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Permanent link (DOI): https://doi.org/10.7939/R3FH36
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Valence-Increasing Morphology in Temne Open Access
- Other title
- Type of item
- Degree grantor
University of Alberta
- Author or creator
Kanu, Sullay Mohamed
- Supervisor and department
Beck, David (Department of Linguistics)
- Examining committee member and department
Newman, John (Linguistics)
Rice, Sally (Linguistics)
Kabata, Kaori (Modern Languages)
Gerdts, Donna (Linguistics)
Department of Linguistics
- Date accepted
- Graduation date
Doctor of Philosophy
- Degree level
In this dissertation, I examine the combinatorial properties of valence-increasing suffixes (i.e., the causative and applicatives), and the semantic and syntactic effects of combining these suffixes with a verb stem in the Yoni dialect of Temne, a Southern Atlantic language of the Niger-Congo language family spoken in Sierra Leone. The data used in the analysis were drawn from direct elicitations and Temne spoken corpus representing contemporary use of the Yoni dialect.
Concerning the combinatorial properties of valence-increasing suffixes, I investigate the classes of verb stems that combine with each suffix, the extent to which the suffixes can co-occur, and the relative order of the suffixes in the verb stem. I demonstrate that the combinations of valence-increasing suffixes with verb stems or with other suffixes are limited. Also, the relative order of verb suffixes is fixed and is described by morphological templates.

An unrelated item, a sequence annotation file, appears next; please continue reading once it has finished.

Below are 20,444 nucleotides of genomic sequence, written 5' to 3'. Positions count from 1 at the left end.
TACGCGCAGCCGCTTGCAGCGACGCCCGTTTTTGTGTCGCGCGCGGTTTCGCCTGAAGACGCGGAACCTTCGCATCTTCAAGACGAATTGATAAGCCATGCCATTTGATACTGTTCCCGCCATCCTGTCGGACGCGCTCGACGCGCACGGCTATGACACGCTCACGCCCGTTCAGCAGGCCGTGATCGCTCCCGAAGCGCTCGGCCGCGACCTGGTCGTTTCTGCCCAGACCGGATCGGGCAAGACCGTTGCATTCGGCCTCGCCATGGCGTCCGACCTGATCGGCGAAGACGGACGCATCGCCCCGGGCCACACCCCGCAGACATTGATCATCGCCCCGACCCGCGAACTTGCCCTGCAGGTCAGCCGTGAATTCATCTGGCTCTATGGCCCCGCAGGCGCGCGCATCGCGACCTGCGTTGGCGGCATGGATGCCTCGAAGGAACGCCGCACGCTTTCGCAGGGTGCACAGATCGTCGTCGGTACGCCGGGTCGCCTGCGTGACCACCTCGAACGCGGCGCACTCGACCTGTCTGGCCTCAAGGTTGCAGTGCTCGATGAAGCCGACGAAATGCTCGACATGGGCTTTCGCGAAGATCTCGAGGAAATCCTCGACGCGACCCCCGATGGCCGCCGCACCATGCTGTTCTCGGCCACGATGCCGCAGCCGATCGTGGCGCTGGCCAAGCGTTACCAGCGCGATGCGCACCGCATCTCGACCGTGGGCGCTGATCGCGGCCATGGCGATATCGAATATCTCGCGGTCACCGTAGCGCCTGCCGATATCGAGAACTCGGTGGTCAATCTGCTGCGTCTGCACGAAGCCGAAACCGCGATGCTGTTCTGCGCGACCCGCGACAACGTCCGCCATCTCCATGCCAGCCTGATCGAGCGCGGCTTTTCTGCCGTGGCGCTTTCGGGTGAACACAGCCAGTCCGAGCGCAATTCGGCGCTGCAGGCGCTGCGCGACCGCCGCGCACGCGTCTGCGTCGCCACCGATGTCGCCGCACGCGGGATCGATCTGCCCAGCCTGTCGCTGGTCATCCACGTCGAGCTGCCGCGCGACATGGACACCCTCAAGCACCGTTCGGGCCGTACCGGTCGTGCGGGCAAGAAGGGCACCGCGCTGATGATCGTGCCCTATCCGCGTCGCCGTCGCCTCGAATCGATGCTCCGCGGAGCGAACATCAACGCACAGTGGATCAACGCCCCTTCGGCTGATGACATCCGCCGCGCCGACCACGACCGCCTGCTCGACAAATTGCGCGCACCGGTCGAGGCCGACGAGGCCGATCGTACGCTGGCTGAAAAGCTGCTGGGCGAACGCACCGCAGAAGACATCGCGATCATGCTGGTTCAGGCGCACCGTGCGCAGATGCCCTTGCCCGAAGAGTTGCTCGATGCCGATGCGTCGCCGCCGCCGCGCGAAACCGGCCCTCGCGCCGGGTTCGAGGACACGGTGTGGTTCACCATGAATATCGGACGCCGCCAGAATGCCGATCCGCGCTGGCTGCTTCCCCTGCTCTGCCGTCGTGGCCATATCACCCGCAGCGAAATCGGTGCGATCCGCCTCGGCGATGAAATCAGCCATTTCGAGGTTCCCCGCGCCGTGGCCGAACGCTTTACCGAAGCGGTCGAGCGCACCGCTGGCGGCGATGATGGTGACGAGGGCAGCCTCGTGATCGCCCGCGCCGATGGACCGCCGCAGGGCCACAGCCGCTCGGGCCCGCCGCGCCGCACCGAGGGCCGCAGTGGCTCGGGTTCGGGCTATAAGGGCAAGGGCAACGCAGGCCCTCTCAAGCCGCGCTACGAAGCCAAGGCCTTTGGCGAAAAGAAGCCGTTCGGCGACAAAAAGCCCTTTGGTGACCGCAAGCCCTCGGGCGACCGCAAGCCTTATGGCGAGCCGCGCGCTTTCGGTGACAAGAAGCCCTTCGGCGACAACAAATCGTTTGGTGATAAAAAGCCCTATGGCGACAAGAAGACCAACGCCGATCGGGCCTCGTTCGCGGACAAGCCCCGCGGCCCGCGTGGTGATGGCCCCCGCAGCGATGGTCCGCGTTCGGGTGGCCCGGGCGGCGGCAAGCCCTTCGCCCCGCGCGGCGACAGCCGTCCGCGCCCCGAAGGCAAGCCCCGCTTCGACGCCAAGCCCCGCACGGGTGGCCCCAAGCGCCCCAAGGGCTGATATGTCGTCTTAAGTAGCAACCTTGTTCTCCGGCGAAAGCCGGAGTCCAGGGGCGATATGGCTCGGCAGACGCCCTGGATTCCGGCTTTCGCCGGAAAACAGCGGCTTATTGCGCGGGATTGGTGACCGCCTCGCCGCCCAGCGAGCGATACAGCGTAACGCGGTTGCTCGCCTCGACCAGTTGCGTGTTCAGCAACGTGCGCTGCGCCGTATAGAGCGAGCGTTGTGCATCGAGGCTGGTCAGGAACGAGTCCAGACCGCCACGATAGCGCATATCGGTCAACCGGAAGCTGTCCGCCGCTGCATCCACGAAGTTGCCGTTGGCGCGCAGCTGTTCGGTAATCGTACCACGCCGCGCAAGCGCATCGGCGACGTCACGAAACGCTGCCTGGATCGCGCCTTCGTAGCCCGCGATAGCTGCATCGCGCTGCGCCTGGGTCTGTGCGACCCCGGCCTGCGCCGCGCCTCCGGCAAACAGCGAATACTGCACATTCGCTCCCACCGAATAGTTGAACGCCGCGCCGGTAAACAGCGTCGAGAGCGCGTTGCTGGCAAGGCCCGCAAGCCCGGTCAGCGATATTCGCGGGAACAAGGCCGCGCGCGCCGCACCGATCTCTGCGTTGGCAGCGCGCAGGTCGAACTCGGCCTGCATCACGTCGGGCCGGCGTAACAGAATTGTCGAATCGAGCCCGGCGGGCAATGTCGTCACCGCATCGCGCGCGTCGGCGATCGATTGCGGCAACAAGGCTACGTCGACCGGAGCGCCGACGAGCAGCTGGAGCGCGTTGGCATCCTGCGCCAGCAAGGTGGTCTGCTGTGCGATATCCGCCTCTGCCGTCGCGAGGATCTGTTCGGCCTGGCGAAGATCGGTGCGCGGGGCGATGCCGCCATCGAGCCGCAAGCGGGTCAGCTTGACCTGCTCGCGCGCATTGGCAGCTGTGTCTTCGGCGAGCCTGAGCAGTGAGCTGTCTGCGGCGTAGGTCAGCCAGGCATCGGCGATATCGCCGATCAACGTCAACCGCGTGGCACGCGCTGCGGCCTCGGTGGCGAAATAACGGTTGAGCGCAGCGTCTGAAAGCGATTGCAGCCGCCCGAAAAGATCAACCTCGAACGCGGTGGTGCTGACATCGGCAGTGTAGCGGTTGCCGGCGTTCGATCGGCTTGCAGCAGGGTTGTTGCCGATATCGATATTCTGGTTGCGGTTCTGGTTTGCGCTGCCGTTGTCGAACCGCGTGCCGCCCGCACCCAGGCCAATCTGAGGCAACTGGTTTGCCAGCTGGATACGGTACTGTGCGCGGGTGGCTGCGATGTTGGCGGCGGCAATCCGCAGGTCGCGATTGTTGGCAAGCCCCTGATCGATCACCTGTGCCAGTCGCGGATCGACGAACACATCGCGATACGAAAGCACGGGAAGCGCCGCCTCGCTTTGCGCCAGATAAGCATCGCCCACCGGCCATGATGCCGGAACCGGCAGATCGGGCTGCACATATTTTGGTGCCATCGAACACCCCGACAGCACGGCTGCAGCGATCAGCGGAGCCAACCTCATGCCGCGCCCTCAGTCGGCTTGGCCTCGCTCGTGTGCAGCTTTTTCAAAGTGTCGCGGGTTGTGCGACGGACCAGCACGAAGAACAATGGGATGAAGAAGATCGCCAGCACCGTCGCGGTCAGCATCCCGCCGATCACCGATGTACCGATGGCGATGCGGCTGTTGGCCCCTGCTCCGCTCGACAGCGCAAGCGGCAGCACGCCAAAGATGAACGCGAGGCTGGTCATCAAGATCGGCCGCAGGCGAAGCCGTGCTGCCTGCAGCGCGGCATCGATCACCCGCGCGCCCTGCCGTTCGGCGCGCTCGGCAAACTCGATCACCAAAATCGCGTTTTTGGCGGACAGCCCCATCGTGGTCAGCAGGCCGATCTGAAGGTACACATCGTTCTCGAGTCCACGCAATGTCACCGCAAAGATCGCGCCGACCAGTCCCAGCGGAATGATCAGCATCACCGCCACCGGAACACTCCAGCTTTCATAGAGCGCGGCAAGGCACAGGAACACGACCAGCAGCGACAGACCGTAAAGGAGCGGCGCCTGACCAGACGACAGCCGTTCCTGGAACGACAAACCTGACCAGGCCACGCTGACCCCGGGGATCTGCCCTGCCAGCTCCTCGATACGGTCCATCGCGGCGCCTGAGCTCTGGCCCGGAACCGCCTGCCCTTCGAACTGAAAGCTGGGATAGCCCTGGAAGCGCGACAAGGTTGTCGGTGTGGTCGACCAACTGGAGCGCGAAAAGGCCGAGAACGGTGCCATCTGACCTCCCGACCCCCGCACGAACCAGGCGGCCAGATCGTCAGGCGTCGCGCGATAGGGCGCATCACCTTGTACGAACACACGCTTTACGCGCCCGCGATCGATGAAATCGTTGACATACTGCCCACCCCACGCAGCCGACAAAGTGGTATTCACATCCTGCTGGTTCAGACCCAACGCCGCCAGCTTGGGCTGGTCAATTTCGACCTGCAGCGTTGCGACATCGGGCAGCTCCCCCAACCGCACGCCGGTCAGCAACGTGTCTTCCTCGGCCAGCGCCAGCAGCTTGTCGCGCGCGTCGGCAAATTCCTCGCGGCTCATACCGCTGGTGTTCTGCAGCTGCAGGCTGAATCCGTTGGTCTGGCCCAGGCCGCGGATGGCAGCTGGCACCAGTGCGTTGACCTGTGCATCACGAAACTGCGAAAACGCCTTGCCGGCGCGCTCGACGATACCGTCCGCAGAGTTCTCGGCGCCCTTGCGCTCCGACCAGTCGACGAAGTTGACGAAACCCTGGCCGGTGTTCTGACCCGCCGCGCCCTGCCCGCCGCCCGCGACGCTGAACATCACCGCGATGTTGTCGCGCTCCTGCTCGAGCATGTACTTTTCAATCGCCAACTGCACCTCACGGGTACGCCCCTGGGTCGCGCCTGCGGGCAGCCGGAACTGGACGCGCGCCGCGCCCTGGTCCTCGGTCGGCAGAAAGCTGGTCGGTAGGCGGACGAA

In connection with semantics, I illustrate that the applicatives are polysemous and the meanings of each applicative are closely related. I describe these meanings in terms of a schematic network in the sense of Langacker (1987). I also describe the compositional pathway involved in the derivation of each schema of co-occurring suffixes. I demonstrate that some of the meanings of the combination of suffixes with particular verb stems are predictable, while others are unpredictable.
In terms of syntax, I investigate whether any semantic role uniquely maps onto a specific grammatical relation. Also, I examine the principles that govern the mapping and realization of post-verbal arguments, and demonstrate that the order of post-verbal arguments is determined by two interacting hierarchies: the participant hierarchy and the precedence hierarchy. The participant hierarchy provides a ranked ordering of event-participants based on their semantic roles. The precedence hierarchy ranks objects expressed by object-markers over those expressed by nouns, requiring that the former precede the latter. I also identify the prominence hierarchy: 1/2 » 3animate » 3inanimate, which ranks objects according to grammatical person and animacy; semantically plausible clauses in which an object-marker lower on the prominence hierarchy would precede an object-marker higher on the hierarchy are blocked and considered ungrammatical.
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